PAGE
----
The magnetic slides are mammoth in scale and can cost $3 million to $6 million. One of the slides installed at the $250-million Abu Dhabi park stretches for more than 350 metres. It’s called Falcon’s Falaj.
ProSlide was founded by Rick Hunter in 1986. A one-time member of the Canadian alpine ski team, Hunter turned his passion for sliding into a business that has sold water rides to customers in dozens of countries around the world.
The privately held firm reported annual sales of more than $40 million in 2008 but wouldn’t reveal more current financial data.
However, a spokeswoman said sales have been increasing by more than 50 per cent annually over the past two years, as the global economic recovery strengthened and businesses began investing in new ways to attract consumer dollars.
“Certainly as the economy has improved globally over the last year and half or so, we’ve seen a lot of pent-up demand from our big clients in the U.S. and overseas as those markets start to develop,” Janovich confirms.
“There’s big stuff going on in places like Dubai. We’ve been doing projects in the UAE, there’s been a number of huge projects in China, we continue to do a number of expansion projects in the U.S.”
The company bought the 3.2-hectare waterpark at Mont Cascades to showcase its waterslide designs to potential customers, and says the 40 ha Alottawata park will have a similar role.
The park was originally planned to have 10 rides covering a 20 ha area that includes parking and services, with the remainder of the site reserved for expansion. ProSlide has earmarked $20 million to $30 million to develop the park.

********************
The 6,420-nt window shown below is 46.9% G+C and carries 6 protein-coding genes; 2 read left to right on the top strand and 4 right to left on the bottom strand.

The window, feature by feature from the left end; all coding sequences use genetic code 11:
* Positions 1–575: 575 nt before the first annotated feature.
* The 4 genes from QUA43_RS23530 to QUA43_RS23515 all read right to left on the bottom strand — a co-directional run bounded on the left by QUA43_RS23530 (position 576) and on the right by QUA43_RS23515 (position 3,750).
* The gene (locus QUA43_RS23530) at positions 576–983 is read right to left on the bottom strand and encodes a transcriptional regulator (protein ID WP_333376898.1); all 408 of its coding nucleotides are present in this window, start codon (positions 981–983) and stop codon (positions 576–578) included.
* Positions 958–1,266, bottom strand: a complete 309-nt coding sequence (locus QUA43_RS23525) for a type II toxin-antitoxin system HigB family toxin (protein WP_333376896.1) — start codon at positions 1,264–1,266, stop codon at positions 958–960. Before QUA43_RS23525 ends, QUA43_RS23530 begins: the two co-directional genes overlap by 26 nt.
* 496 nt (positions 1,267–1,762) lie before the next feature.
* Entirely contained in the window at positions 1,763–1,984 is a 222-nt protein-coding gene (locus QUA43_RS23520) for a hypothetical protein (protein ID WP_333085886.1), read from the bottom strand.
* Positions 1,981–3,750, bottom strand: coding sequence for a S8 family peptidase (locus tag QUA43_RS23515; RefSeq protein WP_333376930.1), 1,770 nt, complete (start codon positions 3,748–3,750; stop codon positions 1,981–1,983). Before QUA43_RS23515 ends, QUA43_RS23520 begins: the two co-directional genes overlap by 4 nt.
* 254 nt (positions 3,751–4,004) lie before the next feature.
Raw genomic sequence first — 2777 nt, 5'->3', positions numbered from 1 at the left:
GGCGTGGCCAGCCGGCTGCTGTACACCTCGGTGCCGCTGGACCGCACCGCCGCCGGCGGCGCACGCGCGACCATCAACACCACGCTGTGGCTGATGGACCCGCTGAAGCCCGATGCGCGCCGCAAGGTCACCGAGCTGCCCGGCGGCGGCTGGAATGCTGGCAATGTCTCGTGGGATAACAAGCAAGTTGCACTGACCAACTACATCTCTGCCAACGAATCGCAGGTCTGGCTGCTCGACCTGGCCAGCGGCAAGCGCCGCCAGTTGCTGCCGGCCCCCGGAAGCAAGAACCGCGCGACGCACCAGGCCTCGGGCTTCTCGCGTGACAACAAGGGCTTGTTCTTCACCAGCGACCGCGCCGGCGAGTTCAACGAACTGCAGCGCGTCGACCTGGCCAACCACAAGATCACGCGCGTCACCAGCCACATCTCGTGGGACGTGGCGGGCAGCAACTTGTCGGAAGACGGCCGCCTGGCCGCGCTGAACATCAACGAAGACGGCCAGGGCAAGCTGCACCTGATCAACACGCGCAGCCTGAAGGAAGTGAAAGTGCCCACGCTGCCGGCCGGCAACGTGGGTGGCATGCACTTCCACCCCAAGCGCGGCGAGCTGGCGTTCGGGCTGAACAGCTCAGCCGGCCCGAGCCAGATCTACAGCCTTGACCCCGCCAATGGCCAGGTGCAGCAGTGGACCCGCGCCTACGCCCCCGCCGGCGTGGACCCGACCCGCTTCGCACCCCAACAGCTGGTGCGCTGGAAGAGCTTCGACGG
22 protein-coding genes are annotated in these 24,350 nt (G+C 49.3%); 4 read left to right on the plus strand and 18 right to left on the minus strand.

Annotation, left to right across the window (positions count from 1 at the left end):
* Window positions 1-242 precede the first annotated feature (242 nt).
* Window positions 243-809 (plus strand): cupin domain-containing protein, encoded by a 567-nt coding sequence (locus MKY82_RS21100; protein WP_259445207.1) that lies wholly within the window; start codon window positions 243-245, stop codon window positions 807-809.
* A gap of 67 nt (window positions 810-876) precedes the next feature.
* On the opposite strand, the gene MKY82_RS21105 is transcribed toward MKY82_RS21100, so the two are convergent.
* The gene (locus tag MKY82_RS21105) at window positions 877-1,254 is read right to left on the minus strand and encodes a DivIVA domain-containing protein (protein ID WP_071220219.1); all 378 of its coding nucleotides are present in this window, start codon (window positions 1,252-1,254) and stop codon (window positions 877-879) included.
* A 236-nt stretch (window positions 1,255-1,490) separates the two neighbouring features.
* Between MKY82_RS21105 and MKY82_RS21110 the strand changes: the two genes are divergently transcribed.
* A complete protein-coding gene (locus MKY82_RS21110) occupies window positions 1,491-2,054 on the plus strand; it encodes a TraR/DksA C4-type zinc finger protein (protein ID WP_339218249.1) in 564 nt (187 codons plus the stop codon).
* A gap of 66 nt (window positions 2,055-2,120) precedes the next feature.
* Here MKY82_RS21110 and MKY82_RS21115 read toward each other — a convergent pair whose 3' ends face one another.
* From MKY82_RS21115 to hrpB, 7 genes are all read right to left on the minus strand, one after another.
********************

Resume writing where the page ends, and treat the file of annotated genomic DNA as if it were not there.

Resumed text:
Alottawata is expected to draw more than 5,000 visitors daily and generate up to 120 seasonal jobs.
ProSlide has sold several slides to Calypso, which opened to daily crowds in 2010 and continues to expand, spending $1 million on new rides in 2012. The 40 ha park bills itself as Canada’s largest.
Janovich says ProSlide isn’t concerned about competing with Calypso because it is well outside Ottawa and part of its goal is to attract people from Montreal.
Alottawata will focus solely on attracting visitors from within the capital.
“They have been there for three years, they have a head start. They are there and we always knew they were going to be there,” he says.
“If you look at the city and you look at the population concentration … being in the west end and being located off the (Highway) 416, there is where all the families are.
“We are a company that focuses on ride innovation, we want to put the latest and greatest rides into our park. That is going to blow away any other waterpark, whether it’s in Ottawa or anywhere else.”
Demand for ProSlide products such as its new HydroMagnetic Tornado in Abu Dhabi means new Ottawa waterpark will be delayed.
ProSlide vice-president of business development Jeff Janovich, left, and founder Rick Hunter with waterslide models produced by a 3D printer.
Six people can ride facing one another on magnetically propelled rafts in ProSlide’s new HydroMagnetic Tornado slide